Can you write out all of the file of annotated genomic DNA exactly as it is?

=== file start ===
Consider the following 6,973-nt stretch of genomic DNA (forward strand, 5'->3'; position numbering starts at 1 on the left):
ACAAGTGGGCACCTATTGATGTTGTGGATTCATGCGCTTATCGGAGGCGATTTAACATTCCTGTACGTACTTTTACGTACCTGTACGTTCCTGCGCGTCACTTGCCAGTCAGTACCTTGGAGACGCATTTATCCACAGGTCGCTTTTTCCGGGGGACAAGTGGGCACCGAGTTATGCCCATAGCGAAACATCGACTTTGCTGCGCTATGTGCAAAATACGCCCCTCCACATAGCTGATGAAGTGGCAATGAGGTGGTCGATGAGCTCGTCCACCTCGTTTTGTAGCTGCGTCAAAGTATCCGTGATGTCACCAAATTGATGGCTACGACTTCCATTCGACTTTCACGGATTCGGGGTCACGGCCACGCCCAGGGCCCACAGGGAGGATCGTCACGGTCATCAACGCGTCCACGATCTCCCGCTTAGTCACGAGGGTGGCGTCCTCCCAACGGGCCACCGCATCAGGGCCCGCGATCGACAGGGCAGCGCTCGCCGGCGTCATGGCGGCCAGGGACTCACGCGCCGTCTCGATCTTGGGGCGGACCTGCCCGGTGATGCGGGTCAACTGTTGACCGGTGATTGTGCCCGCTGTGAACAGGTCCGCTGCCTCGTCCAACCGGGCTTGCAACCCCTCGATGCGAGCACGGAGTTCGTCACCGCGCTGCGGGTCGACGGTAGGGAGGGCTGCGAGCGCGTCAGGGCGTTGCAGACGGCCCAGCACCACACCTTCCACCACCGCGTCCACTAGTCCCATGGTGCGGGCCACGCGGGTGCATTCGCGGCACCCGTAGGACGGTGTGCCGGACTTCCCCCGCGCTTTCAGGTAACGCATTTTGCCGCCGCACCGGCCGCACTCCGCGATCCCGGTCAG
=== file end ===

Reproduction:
Consider the following 6,973-nt stretch of genomic DNA (forward strand, 5'->3'; position numbering starts at 1 on the left):
ACAAGTGGGCACCTATTGATGTTGTGGATTCATGCGCTTATCGGAGGCGATTTAACATTCCTGTACGTACTTTTACGTACCTGTACGTTCCTGCGCGTCACTTGCCAGTCAGTACCTTGGAGACGCATTTATCCACAGGTCGCTTTTTCCGGGGGACAAGTGGGCACCGAGTTATGCCCATAGCGAAACATCGACTTTGCTGCGCTATGTGCAAAATACGCCCCTCCACATAGCTGATGAAGTGGCAATGAGGTGGTCGATGAGCTCGTCCACCTCGTTTTGTAGCTGCGTCAAAGTATCCGTGATGTCACCAAATTGATGGCTACGACTTCCATTCGACTTTCACGGATTCGGGGTCACGGCCACGCCCAGGGCCCACAGGGAGGATCGTCACGGTCATCAACGCGTCCACGATCTCCCGCTTAGTCACGAGGGTGGCGTCCTCCCAACGGGCCACCGCATCAGGGCCCGCGATCGACAGGGCAGCGCTCGCCGGCGTCATGGCGGCCAGGGACTCACGCGCCGTCTCGATCTTGGGGCGGACCTGCCCGGTGATGCGGGTCAACTGTTGACCGGTGATTGTGCCCGCTGTGAACAGGTCCGCTGCCTCGTCCAACCGGGCTTGCAACCCCTCGATGCGAGCACGGAGTTCGTCACCGCGCTGCGGGTCGACGGTAGGGAGGGCTGCGAGCGCGTCAGGGCGTTGCAGACGGCCCAGCACCACACCTTCCACCACCGCGTCCACTAGTCCCATGGTGCGGGCCACGCGGGTGCATTCGCGGCACCCGTAGGACGGTGTGCCGGACTTCCCCCGCGCTTTCAGGTAACGCATTTTGCCGCCGCACCGGCCGCACTCCGCGATCCCGGTCAG